Islamic State attack kills two, wounds six in Israel

ISIS operatives killed two people and wounded six in a shootout on Sunday in the Israeli town of Hadera, about 50 km north of Tel Aviv, Israeli officials said. It was the second such attack in a week.
  • context: On Tuesday, an Arab-Israeli assailant killed four people in a stabbing attack in the southern Israeli city of Beersheba before being shot dead by a bystander, according to Israeli police. The attacker had already been arrested for supporting ISIS, according to Israeli justice.
  • why is it important: The attack coincided with a historic regional summit in Israel’s Negev desert, where senior diplomats from the United Arab Emirates, Bahrain, Morocco, Egypt, Israel and the United States met to discuss security issues. It was the first time since June 2017 that ISIS claimed responsibility for an attack in Israel, according to SITE.

What to watch

Turkish presidential spokesman Ibrahim Kalin speaks with Becky Anderson about sticking points between Russia and Ukraine ahead of talks between the warring sides in Istanbul on Tuesday.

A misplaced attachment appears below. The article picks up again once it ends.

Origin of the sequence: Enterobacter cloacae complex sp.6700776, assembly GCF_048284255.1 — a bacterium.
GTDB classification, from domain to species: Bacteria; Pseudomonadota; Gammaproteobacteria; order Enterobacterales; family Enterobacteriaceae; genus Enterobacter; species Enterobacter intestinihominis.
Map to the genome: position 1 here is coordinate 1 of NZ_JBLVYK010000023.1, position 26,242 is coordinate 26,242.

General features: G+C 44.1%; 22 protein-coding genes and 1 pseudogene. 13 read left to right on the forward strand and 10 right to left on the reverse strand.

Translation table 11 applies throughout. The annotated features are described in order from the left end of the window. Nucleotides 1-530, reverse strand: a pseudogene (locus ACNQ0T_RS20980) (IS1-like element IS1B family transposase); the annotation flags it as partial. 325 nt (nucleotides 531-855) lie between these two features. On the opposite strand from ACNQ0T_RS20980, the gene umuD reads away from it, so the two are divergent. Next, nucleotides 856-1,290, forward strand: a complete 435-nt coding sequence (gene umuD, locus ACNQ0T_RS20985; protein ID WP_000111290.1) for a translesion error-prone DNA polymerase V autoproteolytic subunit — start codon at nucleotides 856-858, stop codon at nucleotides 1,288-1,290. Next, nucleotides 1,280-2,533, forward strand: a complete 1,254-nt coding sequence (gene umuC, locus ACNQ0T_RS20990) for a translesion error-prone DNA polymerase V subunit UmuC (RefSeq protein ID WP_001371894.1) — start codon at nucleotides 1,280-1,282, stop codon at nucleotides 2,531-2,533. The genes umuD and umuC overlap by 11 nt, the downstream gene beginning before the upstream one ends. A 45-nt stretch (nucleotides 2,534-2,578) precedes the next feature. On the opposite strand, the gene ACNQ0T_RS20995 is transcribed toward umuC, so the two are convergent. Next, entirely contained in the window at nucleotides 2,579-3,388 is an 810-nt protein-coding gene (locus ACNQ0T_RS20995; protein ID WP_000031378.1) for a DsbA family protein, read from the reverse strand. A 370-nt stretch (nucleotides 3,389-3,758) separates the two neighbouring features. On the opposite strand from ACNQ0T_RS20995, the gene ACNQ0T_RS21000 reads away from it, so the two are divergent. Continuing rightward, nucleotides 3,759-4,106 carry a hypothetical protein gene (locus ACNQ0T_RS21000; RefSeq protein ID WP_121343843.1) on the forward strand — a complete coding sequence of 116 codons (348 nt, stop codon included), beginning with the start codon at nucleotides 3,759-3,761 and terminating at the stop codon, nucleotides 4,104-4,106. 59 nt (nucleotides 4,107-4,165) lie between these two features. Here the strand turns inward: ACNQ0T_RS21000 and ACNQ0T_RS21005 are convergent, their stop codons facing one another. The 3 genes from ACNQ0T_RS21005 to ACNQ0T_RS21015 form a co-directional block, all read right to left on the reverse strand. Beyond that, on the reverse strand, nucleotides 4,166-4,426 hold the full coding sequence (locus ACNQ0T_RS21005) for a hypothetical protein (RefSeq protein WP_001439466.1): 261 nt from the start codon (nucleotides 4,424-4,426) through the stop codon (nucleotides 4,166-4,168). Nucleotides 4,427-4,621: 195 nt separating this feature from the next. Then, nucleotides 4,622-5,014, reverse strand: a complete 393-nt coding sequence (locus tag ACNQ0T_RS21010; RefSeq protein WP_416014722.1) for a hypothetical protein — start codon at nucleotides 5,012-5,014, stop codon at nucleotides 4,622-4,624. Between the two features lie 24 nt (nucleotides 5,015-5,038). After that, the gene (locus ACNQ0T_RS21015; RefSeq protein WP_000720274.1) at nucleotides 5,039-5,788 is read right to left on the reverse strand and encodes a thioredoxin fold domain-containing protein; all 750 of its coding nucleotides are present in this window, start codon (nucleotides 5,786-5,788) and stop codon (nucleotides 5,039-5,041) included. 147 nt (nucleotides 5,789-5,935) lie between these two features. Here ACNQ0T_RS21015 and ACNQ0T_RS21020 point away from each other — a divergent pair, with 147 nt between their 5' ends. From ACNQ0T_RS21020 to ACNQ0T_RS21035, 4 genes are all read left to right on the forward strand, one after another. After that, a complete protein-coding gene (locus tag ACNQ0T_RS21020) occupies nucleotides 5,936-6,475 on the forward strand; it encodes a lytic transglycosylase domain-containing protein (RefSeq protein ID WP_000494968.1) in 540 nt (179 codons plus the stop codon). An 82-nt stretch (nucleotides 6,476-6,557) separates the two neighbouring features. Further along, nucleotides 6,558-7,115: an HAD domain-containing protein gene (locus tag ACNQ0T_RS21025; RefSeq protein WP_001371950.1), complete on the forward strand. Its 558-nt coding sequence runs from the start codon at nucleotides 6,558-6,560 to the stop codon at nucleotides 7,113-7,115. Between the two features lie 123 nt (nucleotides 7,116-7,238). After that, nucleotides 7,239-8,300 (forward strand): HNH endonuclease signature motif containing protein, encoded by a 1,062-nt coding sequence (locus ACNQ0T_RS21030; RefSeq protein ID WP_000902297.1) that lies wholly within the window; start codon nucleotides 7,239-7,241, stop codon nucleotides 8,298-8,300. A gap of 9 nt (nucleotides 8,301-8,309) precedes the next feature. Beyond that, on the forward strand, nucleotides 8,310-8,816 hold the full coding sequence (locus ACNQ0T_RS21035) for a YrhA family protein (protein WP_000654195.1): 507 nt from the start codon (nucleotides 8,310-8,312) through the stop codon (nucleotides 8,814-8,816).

Around the region

From leftovers on our plates to an environmentally friendly product. Shrimp shells have found a new destination in organic farming.

In a small laboratory in Giza, Egypt, researchers have found a way to use shrimp to create organic products from their shells.

Every year, the nation throws away thousands of tons of shrimp waste that pollutes the environment. Shrimp is abundant in the country and is the key ingredient in a product that could potentially change the way Egyptians farm.

This ingredient is chitosan, the sugar that comes from the outer skeleton of shellfish.

Shahira Yehia’s biotech startup, Chitosan Egypt, gathers shrimp waste from about five or six local hubs across the country, extracts the chitosan and processes it into unique formulas that can replace man-made synthetic fertilizers that can be harmful to the environment. ‘environment.

It does this by separating the minerals from the shells, drying them and grinding them into an organic product for agriculture.

It works as a natural resource that boosts plant immunity, Yehia said. “It targets more than 70 pests in 20 strategic crops, ranging from potatoes, peppers, tomatoes, strawberries.”

Like many developing countries, the agricultural sector is a significant contributor to gross domestic product in Egypt, accounting for over 11%. Yehia says that in addition to being environmentally friendly, her product is 20% cheaper than what Egyptian farmers are used to.

By Yara Enany, CNN

Photo of the day

Speeding vehicles are seen racing on March 27 during the 2022 Formula One STC Saudi Arabian Grand Prix at the Jeddah corniche circuit in Jeddah, Saudi Arabia.